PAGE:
Are the Germans about to give up on the Greeks? Are they about to allow the Greeks to leave the euro? It certainly feels like that. The EU has just issued an ultimatum to Greece. All the talk of a friendly deal is gone. Greek politicians say they need more time to examine the austerity attached to the release of the next tranche of the â‚¬110bn loan.
But austerity isn’t working and the Greeks know it. Athens adopted the troika’s strict budget targets in May 2010 — nearly two years ago — in return for a â‚¬110bn rescue. Last year the Greek economy shrank by 6pc and the country’s budget deficit is still close to 10pc of GDP. Its current account deficit is also stuck at 10pc of GDP and anyone who could have got their money out of Greece will have done so ages ago.
With no credit, unemployment has risen to 18pc. As we pointed out in this column last week, over half of young Greeks are out of work. This can’t go on. And as the great American economist Herbert Stein observed, “when something can’t go on forever, it will stop”.
Leaving the euro now must be an option for the Greeks, because they are looking down the barrel of what they see as years and years of indentured slavery to foreign creditors. Maybe they will vouch for the uncertainty of a new drachma rather than the absolute certainty of 10 years of contraction. Who wouldn’t?
At the highest level in Europe the cracks are beginning to appear.
In Brussels, Jose Manuel Barroso — maybe thinking that his native Portugal will be next — insisted that eurozone leaders would continue to strive to keep Greece in the euro. This was in contrast to Neelie Kroes, the Dutch commissioner who suggested to the Dutch press that a Greek exit wouldn’t be a big deal.
The Portuguese should be worried because with the latest round of cheap ECB financing, the Germans may be confident that they could allow Greece to go overboard without capsizing the project. The language has changed in the past week. Up to now, the deal was to quarantine Greece on a drip-feed of money, keeping it barely alive but sending the message out that while Greece is different, the family will look after it.
The Greeks are gambling that they can get cash without having to cut yet more.
They are hoping that they can just borrow more and more to maintain their standard of living. The Greek threat is if you don’t give us cash, we bring the whole thing down around you. The Greek position or ace is that Germany will blink first. Up to now this might have been the case.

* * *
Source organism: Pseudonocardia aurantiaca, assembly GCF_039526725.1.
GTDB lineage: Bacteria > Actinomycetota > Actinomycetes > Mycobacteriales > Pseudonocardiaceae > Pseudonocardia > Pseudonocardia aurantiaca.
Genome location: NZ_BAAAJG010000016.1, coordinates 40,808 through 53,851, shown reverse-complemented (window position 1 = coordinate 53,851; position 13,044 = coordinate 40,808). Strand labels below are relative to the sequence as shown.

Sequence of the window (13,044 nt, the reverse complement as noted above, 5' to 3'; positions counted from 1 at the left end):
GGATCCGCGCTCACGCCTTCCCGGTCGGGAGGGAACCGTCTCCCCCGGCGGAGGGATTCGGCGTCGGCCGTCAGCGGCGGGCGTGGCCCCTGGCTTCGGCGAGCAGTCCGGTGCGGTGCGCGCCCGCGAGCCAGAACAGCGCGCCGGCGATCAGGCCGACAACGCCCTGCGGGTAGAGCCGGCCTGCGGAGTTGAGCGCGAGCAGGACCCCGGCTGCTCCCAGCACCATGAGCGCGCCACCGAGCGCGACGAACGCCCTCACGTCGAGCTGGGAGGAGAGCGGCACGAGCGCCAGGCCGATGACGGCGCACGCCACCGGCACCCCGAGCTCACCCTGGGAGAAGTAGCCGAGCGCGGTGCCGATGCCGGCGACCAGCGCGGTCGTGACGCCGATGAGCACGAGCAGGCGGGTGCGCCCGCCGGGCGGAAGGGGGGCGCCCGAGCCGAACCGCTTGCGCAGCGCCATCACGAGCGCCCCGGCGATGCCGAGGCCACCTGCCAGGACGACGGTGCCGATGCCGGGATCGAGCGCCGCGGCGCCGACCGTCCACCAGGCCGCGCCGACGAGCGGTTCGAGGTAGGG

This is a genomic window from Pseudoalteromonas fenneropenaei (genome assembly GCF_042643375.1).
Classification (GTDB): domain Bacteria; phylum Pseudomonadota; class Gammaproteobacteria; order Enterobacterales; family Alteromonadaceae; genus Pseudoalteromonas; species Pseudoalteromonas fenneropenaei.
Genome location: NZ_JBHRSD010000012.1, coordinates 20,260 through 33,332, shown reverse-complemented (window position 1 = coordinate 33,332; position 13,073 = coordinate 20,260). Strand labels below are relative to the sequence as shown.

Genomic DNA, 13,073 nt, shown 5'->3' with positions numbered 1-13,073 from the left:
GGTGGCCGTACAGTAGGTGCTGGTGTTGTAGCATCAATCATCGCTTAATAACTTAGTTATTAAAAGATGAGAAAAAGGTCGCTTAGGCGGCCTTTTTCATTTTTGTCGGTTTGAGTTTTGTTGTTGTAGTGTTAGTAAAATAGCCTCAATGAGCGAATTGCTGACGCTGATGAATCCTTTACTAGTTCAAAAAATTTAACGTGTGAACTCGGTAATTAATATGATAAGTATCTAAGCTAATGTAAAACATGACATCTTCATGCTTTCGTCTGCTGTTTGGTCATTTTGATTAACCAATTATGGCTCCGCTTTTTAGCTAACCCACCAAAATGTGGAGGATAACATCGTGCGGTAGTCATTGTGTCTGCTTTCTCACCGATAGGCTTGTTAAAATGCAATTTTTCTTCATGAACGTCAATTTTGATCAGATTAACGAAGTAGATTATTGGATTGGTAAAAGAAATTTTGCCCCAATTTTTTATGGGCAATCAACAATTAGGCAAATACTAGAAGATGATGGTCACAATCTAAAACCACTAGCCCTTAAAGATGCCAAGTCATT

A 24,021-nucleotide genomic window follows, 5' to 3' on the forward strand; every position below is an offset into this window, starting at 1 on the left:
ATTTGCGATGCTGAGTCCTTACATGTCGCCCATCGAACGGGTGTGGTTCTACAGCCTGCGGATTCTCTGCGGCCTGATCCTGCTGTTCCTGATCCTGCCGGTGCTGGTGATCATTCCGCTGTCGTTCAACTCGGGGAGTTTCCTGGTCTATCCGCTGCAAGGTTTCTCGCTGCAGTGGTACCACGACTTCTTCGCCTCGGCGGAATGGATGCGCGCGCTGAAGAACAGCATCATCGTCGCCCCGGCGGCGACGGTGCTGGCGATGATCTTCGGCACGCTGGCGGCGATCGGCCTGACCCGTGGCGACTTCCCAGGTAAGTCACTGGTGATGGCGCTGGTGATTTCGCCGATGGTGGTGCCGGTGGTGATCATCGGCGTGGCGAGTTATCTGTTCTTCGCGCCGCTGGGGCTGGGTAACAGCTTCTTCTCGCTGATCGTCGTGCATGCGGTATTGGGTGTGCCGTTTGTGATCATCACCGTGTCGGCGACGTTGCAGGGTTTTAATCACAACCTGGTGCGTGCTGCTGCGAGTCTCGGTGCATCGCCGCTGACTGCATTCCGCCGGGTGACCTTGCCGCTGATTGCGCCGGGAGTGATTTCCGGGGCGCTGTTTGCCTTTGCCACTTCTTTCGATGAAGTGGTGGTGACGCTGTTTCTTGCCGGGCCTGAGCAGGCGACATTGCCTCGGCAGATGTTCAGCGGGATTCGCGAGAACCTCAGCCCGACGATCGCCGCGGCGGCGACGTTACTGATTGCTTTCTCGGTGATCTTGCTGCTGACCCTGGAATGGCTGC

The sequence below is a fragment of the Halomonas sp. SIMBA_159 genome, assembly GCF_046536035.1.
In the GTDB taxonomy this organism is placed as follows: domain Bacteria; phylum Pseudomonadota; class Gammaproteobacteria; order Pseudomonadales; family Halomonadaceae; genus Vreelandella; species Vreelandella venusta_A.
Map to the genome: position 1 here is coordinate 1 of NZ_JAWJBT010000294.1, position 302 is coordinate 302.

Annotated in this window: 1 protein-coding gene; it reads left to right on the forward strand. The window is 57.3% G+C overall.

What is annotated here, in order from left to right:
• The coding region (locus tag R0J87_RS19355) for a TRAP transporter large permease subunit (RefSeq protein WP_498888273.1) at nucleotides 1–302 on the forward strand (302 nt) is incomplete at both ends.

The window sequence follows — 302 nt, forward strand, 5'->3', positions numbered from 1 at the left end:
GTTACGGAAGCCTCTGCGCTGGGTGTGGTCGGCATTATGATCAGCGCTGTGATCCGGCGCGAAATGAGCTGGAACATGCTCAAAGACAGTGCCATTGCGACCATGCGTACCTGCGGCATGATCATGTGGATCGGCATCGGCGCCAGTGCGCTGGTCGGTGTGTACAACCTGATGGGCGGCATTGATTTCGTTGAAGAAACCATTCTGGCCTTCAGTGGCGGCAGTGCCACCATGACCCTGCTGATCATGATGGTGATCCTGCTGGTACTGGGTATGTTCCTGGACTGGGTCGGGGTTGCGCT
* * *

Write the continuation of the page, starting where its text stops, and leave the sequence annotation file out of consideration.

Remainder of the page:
But much has changed over the past week. The ECB is now lending enormous quantities to European banks at 1pc for the next three years. By the end of this month it will have lent close to â‚¬1 trillion. The banks are getting a free 5pc carry on this and are delighted.
The Germans might now be thinking that we have enough liquidity from the ECB to call the Greeks’ bluff.
Emboldened by the fall in Italian and Spanish bond yields, what if the Germans see beyond the Greek threat?
If they cut Greece off and inject money into every other nook and cranny of the eurozone, maybe they can get rid of Greece and manage the shock. If this could be achieved, the Germans would be delighted. This would allow them to get rid of a delinquent member and send a strong signal to the rest of them that more messing won’t be tolerated.
If this is an accurate interpretation of the last few days, then it will be reminiscent of the demise of the Gold Standard in the 1930s.
Back then the French behaved like Germany now. The French wanted to punish the Germans when the Germans, like the Greeks, desperately needed to roll over huge borrowing they owed to the Americans.
While the Greeks now are a different proposition to the Germans in 1932, the end game was the same. The Germans abandoned the Gold Standard but the French couldn’t control the consequences.
In fact the Swedes were the first to see through the Gold Standard. They abandoned it, printed money, allowed their exchange rate to fall and slashed interest rates. And guess what? Sweden was the first country to come out of the Great Depression.
Could the Greeks do the same as the Swedes? Yes why not? At the moment, Greece is facing a generation of austerity. It has to borrow 10pc of its GDP just to pay for its imports each year. Its economy is in freefall. The deal with the euro is that every country has to become more German to survive. Greece will never be Germany, so what’s the point?
Leaving the euro would lead to months of chaos as savings were converted to the new drachma. The local banks would see their balance sheets wiped out, if they were to pay their foreign creditors, so guess what? They won’t pay. They will pay in drachma. Inflation will take off and wipe out the debts, which have been converted from euros. The government will balance its books overnight or will borrow heavily from its central bank, which is printing the new drachmas.
It will be the cheapest place in Europe to go on holidays. And like all the other countries that abandon a strict currency regime that they can’t bear — such as Iceland a few years back — the economy will start to grow again. They will fall back on the IMF to stabilise the economy with a big loan, which will be senior to all the defaulted stuff. This worthless debt they will buy back at some ridiculous price. And life will start again.
On the 20th anniversary of the Maastricht Treaty, that’s the way things are likely to work out.
Once the world sees that there is life after the euro, as there was after the Gold Standard and lots of other now defunct currency arrangements, the financial markets will ponder who is next.
Don’t be fooled that this European debt story is over. It is not; in fact the interesting bit hasn’t even started yet.
For a new way of looking at tricky economic stuff, check out Punk Economics on YouTube. Also, David McWilliams will be speaking at Ballymun’s Axis theatre tomorrow night, tickets at axis-ballymun.ie